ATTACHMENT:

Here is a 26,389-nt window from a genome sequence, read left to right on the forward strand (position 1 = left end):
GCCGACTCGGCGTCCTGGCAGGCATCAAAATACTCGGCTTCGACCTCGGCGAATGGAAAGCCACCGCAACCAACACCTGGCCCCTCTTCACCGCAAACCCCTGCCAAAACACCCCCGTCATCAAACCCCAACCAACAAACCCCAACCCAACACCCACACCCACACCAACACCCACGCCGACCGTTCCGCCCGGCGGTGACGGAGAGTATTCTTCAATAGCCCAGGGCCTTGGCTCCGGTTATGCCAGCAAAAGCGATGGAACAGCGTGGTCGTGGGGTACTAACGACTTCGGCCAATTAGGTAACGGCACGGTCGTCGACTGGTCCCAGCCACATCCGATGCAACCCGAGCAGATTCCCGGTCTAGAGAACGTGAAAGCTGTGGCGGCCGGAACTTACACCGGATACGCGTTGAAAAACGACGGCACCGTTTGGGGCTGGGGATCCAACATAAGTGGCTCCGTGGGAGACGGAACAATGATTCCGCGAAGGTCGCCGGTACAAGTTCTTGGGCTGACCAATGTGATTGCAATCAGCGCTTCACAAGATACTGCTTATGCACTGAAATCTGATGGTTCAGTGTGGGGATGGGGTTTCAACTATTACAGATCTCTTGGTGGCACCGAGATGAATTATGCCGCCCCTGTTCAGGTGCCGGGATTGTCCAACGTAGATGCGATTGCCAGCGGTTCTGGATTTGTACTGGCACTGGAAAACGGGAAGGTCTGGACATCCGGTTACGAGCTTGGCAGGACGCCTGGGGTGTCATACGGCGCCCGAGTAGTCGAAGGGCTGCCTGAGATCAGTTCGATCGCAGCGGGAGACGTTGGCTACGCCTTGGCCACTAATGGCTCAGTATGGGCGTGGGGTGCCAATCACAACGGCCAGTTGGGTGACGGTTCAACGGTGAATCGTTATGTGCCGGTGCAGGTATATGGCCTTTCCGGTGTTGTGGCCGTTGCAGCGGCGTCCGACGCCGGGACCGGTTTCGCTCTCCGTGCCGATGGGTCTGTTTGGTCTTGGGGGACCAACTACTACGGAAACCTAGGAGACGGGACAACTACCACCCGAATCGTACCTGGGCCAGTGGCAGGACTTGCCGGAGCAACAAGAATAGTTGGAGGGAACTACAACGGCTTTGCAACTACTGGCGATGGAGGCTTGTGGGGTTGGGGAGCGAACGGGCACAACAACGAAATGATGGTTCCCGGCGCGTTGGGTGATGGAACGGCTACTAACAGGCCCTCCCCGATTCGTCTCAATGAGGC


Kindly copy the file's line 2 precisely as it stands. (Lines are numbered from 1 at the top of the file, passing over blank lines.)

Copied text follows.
GCCGACTCGGCGTCCTGGCAGGCATCAAAATACTCGGCTTCGACCTCGGCGAATGGAAAGCCACCGCAACCAACACCTGGCCCCTCTTCACCGCAAACCCCTGCCAAAACACCCCCGTCATCAAACCCCAACCAACAAACCCCAACCCAACACCCACACCCACACCAACACCCACGCCGACCGTTCCGCCCGGCGGTGACGGAGAGTATTCTTCAATAGCCCAGGGCCTTGGCTCCGGTTATGCCAGCAAAAGCGATGGAACAGCGTGGTCGTGGGGTACTAACGACTTCGGCCAATTAGGTAACGGCACGGTCGTCGACTGGTCCCAGCCACATCCGATGCAACCCGAGCAGATTCCCGGTCTAGAGAACGTGAAAGCTGTGGCGGCCGGAACTTACACCGGATACGCGTTGAAAAACGACGGCACCGTTTGGGGCTGGGGATCCAACATAAGTGGCTCCGTGGGAGACGGAACAATGATTCCGCGAAGGTCGCCGGTACAAGTTCTTGGGCTGACCAATGTGATTGCAATCAGCGCTTCACAAGATACTGCTTATGCACTGAAATCTGATGGTTCAGTGTGGGGATGGGGTTTCAACTATTACAGATCTCTTGGTGGCACCGAGATGAATTATGCCGCCCCTGTTCAGGTGCCGGGATTGTCCAACGTAGATGCGATTGCCAGCGGTTCTGGATTTGTACTGGCACTGGAAAACGGGAAGGTCTGGACATCCGGTTACGAGCTTGGCAGGACGCCTGGGGTGTCATACGGCGCCCGAGTAGTCGAAGGGCTGCCTGAGATCAGTTCGATCGCAGCGGGAGACGTTGGCTACGCCTTGGCCACTAATGGCTCAGTATGGGCGTGGGGTGCCAATCACAACGGCCAGTTGGGTGACGGTTCAACGGTGAATCGTTATGTGCCGGTGCAGGTATATGGCCTTTCCGGTGTTGTGGCCGTTGCAGCGGCGTCCGACGCCGGGACCGGTTTCGCTCTCCGTGCCGATGGGTCTGTTTGGTCTTGGGGGACCAACTACTACGGAAACCTAGGAGACGGGACAACTACCACCCGAATCGTACCTGGGCCAGTGGCAGGACTTGCCGGAGCAACAAGAATAGTTGGAGGGAACTACAACGGCTTTGCAACTACTGGCGATGGAGGCTTGTGGGGTTGGGGAGCGAACGGGCACAACAACGAAATGATGGTTCCCGGCGCGTTGGGTGATGGAACGGCTACTAACAGGCCCTCCCCGATTCGTCTCAATGAGGC